The government will not release its response to comments made as part of its consultation on proposed changes to the producer compliance system for waste electrical and electronic equipment (WEEE) until ‘early’ September, many of those recycling old computers with Collect and Recycle (http://www.collectandrecycle.com) will be interested to read.
The volume of responses received has led the government to delay its response by several weeks from the originally planned date of Friday 16th August. The consultation itself concluded eight weeks ago, on 21st June. The plan of the Department for Business, Innovation and Skills (BIS) is now to publish a summary of the responses raised from the consultation shortly, followed next month by a formal response in which it outlines the proposed option that it favours.
A Department spokesperson stated: “The eight week period would have ended on Friday, but we have received just over 250 responses for the consultation. We expect to publish a summary and analysis of those responses this week and the intention is to publish the full response next month. That will include the detail of the key issues and what the proposals will be.”
The consultation was launched in response to the need for the recast WEEE Directive’s requirements to be incorporated into UK law, as well as to address producer concerns that the true cost of WEEE recycling is not reflected in the cost of complying with the regulations. The consultation outlined four proposed options for the WEEE system’s future.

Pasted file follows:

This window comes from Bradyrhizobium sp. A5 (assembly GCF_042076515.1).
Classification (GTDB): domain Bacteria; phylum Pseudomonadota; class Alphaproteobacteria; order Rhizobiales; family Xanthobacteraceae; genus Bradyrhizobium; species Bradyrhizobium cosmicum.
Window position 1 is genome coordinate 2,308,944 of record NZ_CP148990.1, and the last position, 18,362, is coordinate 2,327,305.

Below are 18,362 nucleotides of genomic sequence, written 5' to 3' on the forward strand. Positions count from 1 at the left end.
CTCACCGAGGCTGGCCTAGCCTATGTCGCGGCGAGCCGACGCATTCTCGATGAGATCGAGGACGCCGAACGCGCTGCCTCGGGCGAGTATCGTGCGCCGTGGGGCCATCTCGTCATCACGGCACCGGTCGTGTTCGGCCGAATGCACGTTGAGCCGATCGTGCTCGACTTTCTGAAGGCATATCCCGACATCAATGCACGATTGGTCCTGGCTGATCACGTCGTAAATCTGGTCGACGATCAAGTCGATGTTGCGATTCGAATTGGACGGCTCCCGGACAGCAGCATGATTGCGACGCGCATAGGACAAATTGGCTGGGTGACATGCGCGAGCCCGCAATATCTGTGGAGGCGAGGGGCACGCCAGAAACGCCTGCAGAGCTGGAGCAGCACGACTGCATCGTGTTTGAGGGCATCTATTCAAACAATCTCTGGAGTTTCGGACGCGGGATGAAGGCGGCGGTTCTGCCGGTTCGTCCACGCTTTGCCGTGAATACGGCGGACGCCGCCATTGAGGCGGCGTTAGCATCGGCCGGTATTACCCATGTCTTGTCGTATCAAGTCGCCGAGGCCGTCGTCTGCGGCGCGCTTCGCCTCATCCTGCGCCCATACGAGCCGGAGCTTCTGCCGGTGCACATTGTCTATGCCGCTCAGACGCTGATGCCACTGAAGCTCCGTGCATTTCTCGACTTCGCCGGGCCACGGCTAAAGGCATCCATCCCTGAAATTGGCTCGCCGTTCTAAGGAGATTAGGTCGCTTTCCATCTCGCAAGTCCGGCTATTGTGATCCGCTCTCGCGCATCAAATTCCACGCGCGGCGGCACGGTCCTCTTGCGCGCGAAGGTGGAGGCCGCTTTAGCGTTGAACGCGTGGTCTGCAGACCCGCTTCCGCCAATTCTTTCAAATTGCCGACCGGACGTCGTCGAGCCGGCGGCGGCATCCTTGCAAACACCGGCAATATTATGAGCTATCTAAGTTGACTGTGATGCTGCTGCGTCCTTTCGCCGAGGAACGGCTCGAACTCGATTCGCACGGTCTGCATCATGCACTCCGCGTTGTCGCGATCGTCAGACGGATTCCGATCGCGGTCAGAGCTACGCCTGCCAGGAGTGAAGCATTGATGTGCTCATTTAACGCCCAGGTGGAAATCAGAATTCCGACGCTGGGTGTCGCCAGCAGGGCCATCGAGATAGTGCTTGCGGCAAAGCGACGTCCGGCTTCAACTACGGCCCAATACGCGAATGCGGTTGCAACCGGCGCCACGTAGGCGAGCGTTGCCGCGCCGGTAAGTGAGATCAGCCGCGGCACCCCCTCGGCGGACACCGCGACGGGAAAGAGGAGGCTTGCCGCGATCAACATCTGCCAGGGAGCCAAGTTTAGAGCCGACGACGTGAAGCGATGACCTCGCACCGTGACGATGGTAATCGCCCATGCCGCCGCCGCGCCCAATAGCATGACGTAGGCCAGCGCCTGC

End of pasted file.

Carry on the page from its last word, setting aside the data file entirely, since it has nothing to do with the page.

The first option was no change, with the present system for WEEE disposal being retained. Another option presented was that of a ‘National Producer Compliance Scheme’ as an alternative to current compliance schemes competing with each other. The third option was the setting of targets for compliance schemes, with a ‘compliance fee’ being charged if they are not met, as opposed to the trading between collection schemes of WEEE evidence data. Option four involved collection sites being matched to compliance schemes.
Differing views have been forthcoming from the various stakeholders in UK IT recycling on the option that the government should pursue. The WEEE Common Interests Group, for instance, which represents some compliance schemes and reprocessors, suggested that several of the Recast WEE Directive’s key aspects – such as the prioritisation of hazardous waste and the interpretation of ‘dual use’ WEEE – were not addressed by the proposed options.
Meanwhile, the Joint Trade Association, representatives of electronics producers and compliance schemes such as Recolight and Repic, has argued that profit is being made from the current system by ‘intermediary’ companies driving up compliance costs for those firms that the present regulations obligate to recycle electronic business waste.
Certainly, here at Collect and Recycle (http://www.collectandrecycle.com), we recognise the importance of the right regulations in relation to electronic recycling, and will therefore follow this story with great interest as industry stakeholders await the government’s formal response to the consultation. In the meantime, our own services for businesses are completely compliant, affordable and efficient.